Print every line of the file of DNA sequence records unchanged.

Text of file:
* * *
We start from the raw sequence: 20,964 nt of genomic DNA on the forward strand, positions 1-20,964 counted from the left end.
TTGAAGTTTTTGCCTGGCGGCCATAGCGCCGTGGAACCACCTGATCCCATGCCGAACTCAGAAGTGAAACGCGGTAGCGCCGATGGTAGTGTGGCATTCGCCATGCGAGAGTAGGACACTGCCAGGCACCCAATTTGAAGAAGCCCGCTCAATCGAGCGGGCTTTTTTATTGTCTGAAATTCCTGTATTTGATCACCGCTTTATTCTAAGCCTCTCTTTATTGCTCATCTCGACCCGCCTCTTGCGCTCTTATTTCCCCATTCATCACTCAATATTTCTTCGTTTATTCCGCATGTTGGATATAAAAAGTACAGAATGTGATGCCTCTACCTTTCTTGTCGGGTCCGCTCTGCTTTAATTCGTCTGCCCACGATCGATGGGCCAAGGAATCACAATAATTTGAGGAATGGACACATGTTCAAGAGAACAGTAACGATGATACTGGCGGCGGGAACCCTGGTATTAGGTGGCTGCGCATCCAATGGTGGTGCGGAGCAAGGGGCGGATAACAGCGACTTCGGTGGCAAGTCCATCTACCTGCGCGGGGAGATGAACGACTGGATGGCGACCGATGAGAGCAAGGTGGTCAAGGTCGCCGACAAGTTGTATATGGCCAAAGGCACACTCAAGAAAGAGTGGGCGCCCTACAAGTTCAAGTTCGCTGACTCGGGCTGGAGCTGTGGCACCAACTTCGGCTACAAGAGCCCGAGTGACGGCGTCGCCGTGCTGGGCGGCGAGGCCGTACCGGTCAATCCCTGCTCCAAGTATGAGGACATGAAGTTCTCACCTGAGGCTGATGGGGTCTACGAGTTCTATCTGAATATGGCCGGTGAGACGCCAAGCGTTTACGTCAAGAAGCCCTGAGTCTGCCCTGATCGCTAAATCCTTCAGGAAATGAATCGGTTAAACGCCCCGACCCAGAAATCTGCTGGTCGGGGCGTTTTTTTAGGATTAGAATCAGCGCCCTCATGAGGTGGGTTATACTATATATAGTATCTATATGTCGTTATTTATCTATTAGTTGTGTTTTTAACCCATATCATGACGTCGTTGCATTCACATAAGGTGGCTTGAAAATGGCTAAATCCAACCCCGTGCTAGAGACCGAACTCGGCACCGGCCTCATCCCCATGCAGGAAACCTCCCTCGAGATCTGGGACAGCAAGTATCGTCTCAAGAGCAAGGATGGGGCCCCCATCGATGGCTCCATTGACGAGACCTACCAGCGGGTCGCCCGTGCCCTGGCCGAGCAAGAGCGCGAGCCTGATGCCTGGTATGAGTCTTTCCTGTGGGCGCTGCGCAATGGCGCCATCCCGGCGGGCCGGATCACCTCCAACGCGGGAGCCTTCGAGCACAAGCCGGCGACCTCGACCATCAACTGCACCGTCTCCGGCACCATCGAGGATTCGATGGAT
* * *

We start from the raw sequence: 20,964 nt of genomic DNA on the forward strand, positions 1-20,964 counted from the left end.
TTGAAGTTTTTGCCTGGCGGCCATAGCGCCGTGGAACCACCTGATCCCATGCCGAACTCAGAAGTGAAACGCGGTAGCGCCGATGGTAGTGTGGCATTCGCCATGCGAGAGTAGGACACTGCCAGGCACCCAATTTGAAGAAGCCCGCTCAATCGAGCGGGCTTTTTTATTGTCTGAAATTCCTGTATTTGATCACCGCTTTATTCTAAGCCTCTCTTTATTGCTCATCTCGACCCGCCTCTTGCGCTCTTATTTCCCCATTCATCACTCAATATTTCTTCGTTTATTCCGCATGTTGGATATAAAAAGTACAGAATGTGATGCCTCTACCTTTCTTGTCGGGTCCGCTCTGCTTTAATTCGTCTGCCCACGATCGATGGGCCAAGGAATCACAATAATTTGAGGAATGGACACATGTTCAAGAGAACAGTAACGATGATACTGGCGGCGGGAACCCTGGTATTAGGTGGCTGCGCATCCAATGGTGGTGCGGAGCAAGGGGCGGATAACAGCGACTTCGGTGGCAAGTCCATCTACCTGCGCGGGGAGATGAACGACTGGATGGCGACCGATGAGAGCAAGGTGGTCAAGGTCGCCGACAAGTTGTATATGGCCAAAGGCACACTCAAGAAAGAGTGGGCGCCCTACAAGTTCAAGTTCGCTGACTCGGGCTGGAGCTGTGGCACCAACTTCGGCTACAAGAGCCCGAGTGACGGCGTCGCCGTGCTGGGCGGCGAGGCCGTACCGGTCAATCCCTGCTCCAAGTATGAGGACATGAAGTTCTCACCTGAGGCTGATGGGGTCTACGAGTTCTATCTGAATATGGCCGGTGAGACGCCAAGCGTTTACGTCAAGAAGCCCTGAGTCTGCCCTGATCGCTAAATCCTTCAGGAAATGAATCGGTTAAACGCCCCGACCCAGAAATCTGCTGGTCGGGGCGTTTTTTTAGGATTAGAATCAGCGCCCTCATGAGGTGGGTTATACTATATATAGTATCTATATGTCGTTATTTATCTATTAGTTGTGTTTTTAACCCATATCATGACGTCGTTGCATTCACATAAGGTGGCTTGAAAATGGCTAAATCCAACCCCGTGCTAGAGACCGAACTCGGCACCGGCCTCATCCCCATGCAGGAAACCTCCCTCGAGATCTGGGACAGCAAGTATCGTCTCAAGAGCAAGGATGGGGCCCCCATCGATGGCTCCATTGACGAGACCTACCAGCGGGTCGCCCGTGCCCTGGCCGAGCAAGAGCGCGAGCCTGATGCCTGGTATGAGTCTTTCCTGTGGGCGCTGCGCAATGGCGCCATCCCGGCGGGCCGGATCACCTCCAACGCGGGAGCCTTCGAGCACAAGCCGGCGACCTCGACCATCAACTGCACCGTCTCCGGCACCATCGAGGATTCGATGGAT